It remains to be seen how long Middleton’s minutes will need to be managed, but his return means that coach Mike Budenholzer now has back the full core four that drilled teams by more than 10 points-per-100 over the last two seasons — and has, in limited minutes this season, picked up right where it left off. What might be most compelling about the Bucks’ roster over the final quarter of the season, though, might be how Coach Bud tinkers with and test-drives fifth options on a roster featuring quite a few interesting ones.

Need to space the floor with some off-the-dribble juice? Go with Grayson Allen, who’s knocking down 40.6% of his 4.8 3-point attempts per game. Want some more size and playmaking? There’s Joe Ingles, who’s shaken off his own return-from-injury rust to average 7 points, 3.3 rebounds and 3.3 assists per game while hitting 39.7% of his threes over the last 15 games. Want a middle path between those two poles that also provides a bit more defense? Call for ol’ reliable Pat Connaughton, one of maybe five Bucks that Budenholzer trusted by the end of Milwaukee’s seven-game war with the Celtics in the second round of last spring’s playoffs, and still one of the most capable reserve wings in the business.

Once he’s back after nursing a sprained right MCL, Sixth Man of the Year hopeful Bobby Portis will provide instant offense off the bench and a viable third big when the Bucks want to super-size. Jevon Carter gives Budenholzer a point-of-attack defensive pest against point guards and smaller scorers; Wesley Matthews can play that role against bigger wings. And the hope is that, when he actually gets on the court after sitting out the first four months of the season looking for a trade and finally getting one last week, Jae Crowder will effectively offer a little bit of all of the above — and, perhaps most importantly, the flexibility to play small-ball power forward, shoot threes, switch screens and unlock the Giannis-at-the-5 lineups that have mostly decimated opponents in recent years.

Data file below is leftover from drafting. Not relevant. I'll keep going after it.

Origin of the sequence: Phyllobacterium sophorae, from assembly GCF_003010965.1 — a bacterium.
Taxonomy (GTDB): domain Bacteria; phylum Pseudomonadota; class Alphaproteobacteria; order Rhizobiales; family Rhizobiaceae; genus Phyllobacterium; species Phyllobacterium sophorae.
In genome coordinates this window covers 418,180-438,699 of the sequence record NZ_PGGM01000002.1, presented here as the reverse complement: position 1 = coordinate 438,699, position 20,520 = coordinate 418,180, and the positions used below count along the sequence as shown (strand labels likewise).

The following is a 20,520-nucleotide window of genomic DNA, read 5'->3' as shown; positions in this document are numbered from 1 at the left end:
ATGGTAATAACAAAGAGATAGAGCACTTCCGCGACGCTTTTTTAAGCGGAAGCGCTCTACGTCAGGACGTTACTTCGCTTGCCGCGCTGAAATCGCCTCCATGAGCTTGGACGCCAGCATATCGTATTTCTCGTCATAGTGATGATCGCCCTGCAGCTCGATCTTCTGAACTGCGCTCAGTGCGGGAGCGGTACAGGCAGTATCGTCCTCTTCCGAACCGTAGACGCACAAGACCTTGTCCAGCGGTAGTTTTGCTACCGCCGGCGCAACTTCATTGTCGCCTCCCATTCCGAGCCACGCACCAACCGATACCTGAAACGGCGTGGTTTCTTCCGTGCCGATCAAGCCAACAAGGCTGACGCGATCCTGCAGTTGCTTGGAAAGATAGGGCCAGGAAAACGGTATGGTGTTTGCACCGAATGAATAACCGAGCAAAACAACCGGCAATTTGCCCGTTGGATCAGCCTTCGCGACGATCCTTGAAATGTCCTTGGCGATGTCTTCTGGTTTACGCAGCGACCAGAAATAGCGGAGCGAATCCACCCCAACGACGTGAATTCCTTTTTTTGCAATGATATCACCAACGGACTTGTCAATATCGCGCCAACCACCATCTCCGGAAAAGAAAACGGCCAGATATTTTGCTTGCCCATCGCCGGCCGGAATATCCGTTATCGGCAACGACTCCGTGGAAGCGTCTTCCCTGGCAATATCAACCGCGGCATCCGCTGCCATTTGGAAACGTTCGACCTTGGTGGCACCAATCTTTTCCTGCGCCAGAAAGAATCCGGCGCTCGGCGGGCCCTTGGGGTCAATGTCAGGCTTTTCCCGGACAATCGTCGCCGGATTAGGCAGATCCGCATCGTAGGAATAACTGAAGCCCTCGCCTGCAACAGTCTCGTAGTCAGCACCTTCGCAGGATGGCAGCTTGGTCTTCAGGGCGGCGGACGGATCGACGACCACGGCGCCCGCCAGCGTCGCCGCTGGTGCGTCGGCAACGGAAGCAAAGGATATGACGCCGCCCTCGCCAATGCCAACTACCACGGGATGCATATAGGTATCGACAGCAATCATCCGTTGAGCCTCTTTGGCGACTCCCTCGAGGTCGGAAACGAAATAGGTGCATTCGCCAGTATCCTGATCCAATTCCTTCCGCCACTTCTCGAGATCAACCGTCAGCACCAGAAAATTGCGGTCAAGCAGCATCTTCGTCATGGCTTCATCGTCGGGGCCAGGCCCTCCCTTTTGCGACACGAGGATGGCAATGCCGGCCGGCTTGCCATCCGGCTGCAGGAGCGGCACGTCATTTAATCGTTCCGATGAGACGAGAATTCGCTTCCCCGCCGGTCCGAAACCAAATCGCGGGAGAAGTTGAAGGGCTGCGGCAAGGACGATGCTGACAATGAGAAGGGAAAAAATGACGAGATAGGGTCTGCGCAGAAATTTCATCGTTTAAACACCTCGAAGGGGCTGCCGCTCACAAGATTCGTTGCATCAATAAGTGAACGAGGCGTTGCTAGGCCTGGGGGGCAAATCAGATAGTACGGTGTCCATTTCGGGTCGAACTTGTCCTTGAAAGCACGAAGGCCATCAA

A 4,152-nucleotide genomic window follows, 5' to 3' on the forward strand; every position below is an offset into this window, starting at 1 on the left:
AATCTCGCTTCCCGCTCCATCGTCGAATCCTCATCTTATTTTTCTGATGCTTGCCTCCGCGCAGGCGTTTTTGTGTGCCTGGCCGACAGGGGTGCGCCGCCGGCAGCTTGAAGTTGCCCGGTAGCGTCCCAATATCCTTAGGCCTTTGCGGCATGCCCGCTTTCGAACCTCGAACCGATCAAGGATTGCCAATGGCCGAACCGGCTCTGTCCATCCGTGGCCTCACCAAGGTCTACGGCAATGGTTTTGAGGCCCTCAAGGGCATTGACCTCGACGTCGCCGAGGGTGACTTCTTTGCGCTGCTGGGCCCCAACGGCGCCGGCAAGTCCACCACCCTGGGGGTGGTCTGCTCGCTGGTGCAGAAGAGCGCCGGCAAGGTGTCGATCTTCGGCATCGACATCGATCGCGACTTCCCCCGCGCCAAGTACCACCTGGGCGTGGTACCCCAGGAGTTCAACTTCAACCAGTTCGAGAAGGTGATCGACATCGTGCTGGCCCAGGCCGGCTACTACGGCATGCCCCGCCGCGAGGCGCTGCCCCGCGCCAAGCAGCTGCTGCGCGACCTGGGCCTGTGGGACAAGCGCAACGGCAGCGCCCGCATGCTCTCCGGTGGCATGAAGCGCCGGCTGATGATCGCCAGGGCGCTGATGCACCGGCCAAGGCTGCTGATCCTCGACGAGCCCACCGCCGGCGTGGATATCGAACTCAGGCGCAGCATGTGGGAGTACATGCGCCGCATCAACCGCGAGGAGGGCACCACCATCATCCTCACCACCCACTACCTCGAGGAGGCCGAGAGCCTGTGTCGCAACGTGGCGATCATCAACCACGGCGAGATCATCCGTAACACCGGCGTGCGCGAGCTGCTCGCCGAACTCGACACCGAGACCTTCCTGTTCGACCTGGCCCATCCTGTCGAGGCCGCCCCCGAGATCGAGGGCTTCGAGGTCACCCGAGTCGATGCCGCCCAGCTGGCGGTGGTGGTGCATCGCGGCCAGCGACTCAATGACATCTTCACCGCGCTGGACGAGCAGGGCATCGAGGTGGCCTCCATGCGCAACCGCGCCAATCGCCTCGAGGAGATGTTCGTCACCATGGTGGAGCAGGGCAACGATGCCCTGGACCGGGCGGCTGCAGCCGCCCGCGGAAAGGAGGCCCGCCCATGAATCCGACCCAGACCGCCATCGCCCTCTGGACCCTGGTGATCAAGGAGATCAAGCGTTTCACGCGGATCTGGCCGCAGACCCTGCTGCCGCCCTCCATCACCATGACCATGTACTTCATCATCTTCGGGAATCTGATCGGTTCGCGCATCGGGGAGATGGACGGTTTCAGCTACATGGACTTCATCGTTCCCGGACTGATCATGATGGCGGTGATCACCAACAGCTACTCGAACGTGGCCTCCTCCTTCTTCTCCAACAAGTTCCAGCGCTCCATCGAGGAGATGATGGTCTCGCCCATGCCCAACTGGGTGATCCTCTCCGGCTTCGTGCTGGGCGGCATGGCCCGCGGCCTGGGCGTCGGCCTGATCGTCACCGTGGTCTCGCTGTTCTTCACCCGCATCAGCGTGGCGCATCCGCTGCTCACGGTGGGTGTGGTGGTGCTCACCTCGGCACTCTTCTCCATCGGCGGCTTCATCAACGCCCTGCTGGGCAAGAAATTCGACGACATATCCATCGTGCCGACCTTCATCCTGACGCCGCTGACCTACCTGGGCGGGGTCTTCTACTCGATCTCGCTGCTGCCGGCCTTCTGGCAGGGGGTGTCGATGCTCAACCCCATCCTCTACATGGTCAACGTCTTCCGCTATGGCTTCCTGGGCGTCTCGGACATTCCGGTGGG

Options abound, with and without Giannis. (Budenholzer briefly went with a Middleton-at-center lineup against Boston on Tuesday. It got outscored by six points in three minutes; sometimes the pursuit of scientific discovery produces explosive results.) That increased optionality wouldn’t necessarily make the Bucks the favorite heading into a playoff rematch with the Celtics — that Boston took Milwaukee to overtime without four starters was pretty impressive — but it does make them more flexible, more versatile and more dangerous.

The Bucks’ recipe for success rests on being bigger, longer, stronger and tougher than whoever they’re facing. It’s won them more games than any other team over the past five years, it won them a title, and — even without Middleton — it pushed the eventual East champion Celtics to seven games. That recipe hasn’t changed, and thanks to an onset of good health and the arrival of Crowder, they have all of the ingredients again. Last month’s wobbling wheels have given way to a war rig, loaded for bear and ready for battle. What a lovely day.